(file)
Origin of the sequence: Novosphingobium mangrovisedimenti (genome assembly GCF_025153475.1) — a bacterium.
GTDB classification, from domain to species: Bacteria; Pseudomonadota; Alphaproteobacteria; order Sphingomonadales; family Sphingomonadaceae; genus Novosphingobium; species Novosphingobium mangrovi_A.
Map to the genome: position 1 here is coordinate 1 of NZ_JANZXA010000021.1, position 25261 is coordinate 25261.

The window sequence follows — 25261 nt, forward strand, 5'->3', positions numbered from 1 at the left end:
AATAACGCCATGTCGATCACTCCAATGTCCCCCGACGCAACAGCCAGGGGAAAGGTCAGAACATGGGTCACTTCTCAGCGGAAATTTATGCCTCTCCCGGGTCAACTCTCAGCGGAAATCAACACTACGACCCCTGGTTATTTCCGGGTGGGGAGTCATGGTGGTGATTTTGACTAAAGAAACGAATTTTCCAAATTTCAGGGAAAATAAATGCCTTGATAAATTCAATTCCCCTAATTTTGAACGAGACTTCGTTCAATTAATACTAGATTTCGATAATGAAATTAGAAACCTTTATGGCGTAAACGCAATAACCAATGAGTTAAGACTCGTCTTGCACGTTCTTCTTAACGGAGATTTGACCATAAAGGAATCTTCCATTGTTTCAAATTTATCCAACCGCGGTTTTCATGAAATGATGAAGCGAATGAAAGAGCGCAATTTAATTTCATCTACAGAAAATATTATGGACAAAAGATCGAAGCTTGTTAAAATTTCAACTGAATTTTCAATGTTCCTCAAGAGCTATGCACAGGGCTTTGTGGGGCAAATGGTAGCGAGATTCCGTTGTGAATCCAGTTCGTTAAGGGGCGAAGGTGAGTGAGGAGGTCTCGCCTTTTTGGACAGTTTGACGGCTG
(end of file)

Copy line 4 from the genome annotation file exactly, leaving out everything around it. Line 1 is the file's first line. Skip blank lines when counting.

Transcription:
The window sequence follows — 25261 nt, forward strand, 5'->3', positions numbered from 1 at the left end: